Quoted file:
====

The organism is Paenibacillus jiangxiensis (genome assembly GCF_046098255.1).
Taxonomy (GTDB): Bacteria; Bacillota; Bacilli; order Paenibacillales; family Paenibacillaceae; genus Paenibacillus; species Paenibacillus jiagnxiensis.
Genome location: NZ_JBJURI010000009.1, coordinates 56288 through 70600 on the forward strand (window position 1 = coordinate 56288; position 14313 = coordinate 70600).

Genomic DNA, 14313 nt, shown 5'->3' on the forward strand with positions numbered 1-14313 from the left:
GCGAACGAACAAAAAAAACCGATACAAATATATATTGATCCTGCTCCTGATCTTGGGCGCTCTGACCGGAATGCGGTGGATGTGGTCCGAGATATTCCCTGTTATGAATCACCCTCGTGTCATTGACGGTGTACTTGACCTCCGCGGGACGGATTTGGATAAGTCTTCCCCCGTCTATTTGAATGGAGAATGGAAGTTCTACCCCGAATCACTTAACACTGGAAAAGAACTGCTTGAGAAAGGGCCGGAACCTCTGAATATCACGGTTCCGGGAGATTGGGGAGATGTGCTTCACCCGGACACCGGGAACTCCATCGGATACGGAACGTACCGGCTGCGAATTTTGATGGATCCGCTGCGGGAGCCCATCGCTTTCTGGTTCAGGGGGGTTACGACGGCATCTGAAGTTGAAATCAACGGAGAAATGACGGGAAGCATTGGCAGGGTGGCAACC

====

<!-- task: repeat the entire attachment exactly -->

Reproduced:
The organism is Paenibacillus jiangxiensis (genome assembly GCF_046098255.1).
Taxonomy (GTDB): Bacteria; Bacillota; Bacilli; order Paenibacillales; family Paenibacillaceae; genus Paenibacillus; species Paenibacillus jiagnxiensis.
Genome location: NZ_JBJURI010000009.1, coordinates 56288 through 70600 on the forward strand (window position 1 = coordinate 56288; position 14313 = coordinate 70600).

Genomic DNA, 14313 nt, shown 5'->3' on the forward strand with positions numbered 1-14313 from the left:
GCGAACGAACAAAAAAAACCGATACAAATATATATTGATCCTGCTCCTGATCTTGGGCGCTCTGACCGGAATGCGGTGGATGTGGTCCGAGATATTCCCTGTTATGAATCACCCTCGTGTCATTGACGGTGTACTTGACCTCCGCGGGACGGATTTGGATAAGTCTTCCCCCGTCTATTTGAATGGAGAATGGAAGTTCTACCCCGAATCACTTAACACTGGAAAAGAACTGCTTGAGAAAGGGCCGGAACCTCTGAATATCACGGTTCCGGGAGATTGGGGAGATGTGCTTCACCCGGACACCGGGAACTCCATCGGATACGGAACGTACCGGCTGCGAATTTTGATGGATCCGCTGCGGGAGCCCATCGCTTTCTGGTTCAGGGGGGTTACGACGGCATCTGAAGTTGAAATCAACGGAGAAATGACGGGAAGCATTGGCAGGGTGGCAACC